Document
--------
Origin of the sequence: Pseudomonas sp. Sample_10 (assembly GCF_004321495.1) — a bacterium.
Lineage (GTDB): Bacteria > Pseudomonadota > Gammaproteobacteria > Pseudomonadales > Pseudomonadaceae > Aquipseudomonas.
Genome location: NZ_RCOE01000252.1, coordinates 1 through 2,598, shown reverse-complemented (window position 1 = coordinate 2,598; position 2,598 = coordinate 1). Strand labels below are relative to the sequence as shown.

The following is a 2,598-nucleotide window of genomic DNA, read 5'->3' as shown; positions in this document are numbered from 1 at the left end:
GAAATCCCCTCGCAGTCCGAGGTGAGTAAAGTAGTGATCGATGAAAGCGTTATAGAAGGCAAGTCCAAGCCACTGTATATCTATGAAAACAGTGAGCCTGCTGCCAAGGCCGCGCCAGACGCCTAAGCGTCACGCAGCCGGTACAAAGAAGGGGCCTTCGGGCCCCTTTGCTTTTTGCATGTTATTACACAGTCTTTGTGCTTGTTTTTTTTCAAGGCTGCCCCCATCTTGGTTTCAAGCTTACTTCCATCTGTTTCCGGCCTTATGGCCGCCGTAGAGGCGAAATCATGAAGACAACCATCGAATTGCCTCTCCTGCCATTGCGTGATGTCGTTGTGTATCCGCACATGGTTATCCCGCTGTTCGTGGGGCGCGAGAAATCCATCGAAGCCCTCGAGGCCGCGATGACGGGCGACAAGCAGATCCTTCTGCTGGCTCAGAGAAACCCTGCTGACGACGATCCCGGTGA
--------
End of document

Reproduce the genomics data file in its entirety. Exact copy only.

Origin of the sequence: Pseudomonas sp. Sample_10 (assembly GCF_004321495.1) — a bacterium.
Lineage (GTDB): Bacteria > Pseudomonadota > Gammaproteobacteria > Pseudomonadales > Pseudomonadaceae > Aquipseudomonas.
Genome location: NZ_RCOE01000252.1, coordinates 1 through 2,598, shown reverse-complemented (window position 1 = coordinate 2,598; position 2,598 = coordinate 1). Strand labels below are relative to the sequence as shown.

The following is a 2,598-nucleotide window of genomic DNA, read 5'->3' as shown; positions in this document are numbered from 1 at the left end:
GAAATCCCCTCGCAGTCCGAGGTGAGTAAAGTAGTGATCGATGAAAGCGTTATAGAAGGCAAGTCCAAGCCACTGTATATCTATGAAAACAGTGAGCCTGCTGCCAAGGCCGCGCCAGACGCCTAAGCGTCACGCAGCCGGTACAAAGAAGGGGCCTTCGGGCCCCTTTGCTTTTTGCATGTTATTACACAGTCTTTGTGCTTGTTTTTTTTCAAGGCTGCCCCCATCTTGGTTTCAAGCTTACTTCCATCTGTTTCCGGCCTTATGGCCGCCGTAGAGGCGAAATCATGAAGACAACCATCGAATTGCCTCTCCTGCCATTGCGTGATGTCGTTGTGTATCCGCACATGGTTATCCCGCTGTTCGTGGGGCGCGAGAAATCCATCGAAGCCCTCGAGGCCGCGATGACGGGCGACAAGCAGATCCTTCTGCTGGCTCAGAGAAACCCTGCTGACGACGATCCCGGTGA